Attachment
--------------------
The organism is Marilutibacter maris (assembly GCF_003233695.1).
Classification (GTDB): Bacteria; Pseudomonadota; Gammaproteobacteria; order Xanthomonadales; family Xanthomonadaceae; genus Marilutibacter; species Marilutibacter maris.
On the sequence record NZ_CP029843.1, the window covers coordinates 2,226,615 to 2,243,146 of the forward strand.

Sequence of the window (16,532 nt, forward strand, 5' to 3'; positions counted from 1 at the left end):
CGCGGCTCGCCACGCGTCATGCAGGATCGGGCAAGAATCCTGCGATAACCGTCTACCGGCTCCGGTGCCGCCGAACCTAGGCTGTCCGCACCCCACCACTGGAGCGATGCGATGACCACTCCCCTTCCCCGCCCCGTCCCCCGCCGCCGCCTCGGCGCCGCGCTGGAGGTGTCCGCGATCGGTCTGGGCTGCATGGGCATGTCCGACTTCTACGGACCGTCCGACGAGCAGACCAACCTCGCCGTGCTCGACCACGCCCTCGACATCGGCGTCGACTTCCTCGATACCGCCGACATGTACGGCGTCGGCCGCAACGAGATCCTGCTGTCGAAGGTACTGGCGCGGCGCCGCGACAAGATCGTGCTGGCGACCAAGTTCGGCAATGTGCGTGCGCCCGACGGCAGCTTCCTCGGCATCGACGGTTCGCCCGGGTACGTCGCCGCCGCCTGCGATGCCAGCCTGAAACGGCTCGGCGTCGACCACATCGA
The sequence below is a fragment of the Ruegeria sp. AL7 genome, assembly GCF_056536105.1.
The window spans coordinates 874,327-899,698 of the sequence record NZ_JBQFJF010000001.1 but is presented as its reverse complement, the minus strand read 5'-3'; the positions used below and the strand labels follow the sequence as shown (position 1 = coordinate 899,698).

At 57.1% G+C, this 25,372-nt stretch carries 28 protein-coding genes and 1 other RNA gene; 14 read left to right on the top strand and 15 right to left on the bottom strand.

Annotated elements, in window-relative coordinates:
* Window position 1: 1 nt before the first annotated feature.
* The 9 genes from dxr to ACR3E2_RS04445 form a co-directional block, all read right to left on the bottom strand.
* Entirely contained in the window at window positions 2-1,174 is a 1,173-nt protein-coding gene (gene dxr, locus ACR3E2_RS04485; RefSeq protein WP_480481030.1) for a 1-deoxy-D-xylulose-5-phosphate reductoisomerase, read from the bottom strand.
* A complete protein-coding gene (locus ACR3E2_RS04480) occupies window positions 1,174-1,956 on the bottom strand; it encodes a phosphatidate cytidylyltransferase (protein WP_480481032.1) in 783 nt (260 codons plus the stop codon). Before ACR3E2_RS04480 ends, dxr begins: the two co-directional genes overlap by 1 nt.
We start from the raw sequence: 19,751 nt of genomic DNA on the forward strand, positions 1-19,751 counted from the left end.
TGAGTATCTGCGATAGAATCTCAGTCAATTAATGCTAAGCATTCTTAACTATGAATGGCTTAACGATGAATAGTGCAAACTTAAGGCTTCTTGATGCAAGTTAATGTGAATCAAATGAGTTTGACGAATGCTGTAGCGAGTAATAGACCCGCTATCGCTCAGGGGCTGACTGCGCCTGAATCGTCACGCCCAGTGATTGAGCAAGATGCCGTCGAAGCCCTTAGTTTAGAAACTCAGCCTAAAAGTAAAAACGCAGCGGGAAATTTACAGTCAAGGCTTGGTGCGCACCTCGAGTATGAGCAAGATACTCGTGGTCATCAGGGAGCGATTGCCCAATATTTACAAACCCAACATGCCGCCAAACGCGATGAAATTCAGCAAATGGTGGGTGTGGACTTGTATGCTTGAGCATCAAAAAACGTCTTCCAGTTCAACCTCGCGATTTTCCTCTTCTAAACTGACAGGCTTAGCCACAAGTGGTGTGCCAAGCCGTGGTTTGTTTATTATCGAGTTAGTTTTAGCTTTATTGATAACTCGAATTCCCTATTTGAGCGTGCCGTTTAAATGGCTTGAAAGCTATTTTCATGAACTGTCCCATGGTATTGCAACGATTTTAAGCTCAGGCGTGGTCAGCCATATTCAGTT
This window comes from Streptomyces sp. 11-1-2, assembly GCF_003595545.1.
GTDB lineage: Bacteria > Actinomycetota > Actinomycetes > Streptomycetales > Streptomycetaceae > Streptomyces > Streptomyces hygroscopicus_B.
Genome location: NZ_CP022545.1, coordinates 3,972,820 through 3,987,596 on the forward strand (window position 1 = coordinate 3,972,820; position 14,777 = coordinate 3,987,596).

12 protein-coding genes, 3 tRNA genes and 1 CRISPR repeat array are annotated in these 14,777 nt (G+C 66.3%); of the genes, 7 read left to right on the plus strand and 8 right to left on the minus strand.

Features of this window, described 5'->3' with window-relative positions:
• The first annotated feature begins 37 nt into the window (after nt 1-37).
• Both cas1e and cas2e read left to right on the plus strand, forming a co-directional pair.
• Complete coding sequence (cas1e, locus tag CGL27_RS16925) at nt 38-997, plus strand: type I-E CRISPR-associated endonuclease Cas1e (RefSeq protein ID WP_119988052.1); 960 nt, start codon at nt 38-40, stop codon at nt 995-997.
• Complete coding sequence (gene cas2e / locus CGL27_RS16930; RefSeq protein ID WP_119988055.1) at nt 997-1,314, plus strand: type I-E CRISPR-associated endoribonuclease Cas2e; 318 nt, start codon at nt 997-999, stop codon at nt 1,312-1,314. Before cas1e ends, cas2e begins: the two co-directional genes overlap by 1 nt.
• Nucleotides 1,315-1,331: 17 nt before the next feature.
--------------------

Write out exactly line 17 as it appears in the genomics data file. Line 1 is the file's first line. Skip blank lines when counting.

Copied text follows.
GTDB lineage: Bacteria > Actinomycetota > Actinomycetes > Streptomycetales > Streptomycetaceae > Streptomyces > Streptomyces hygroscopicus_B.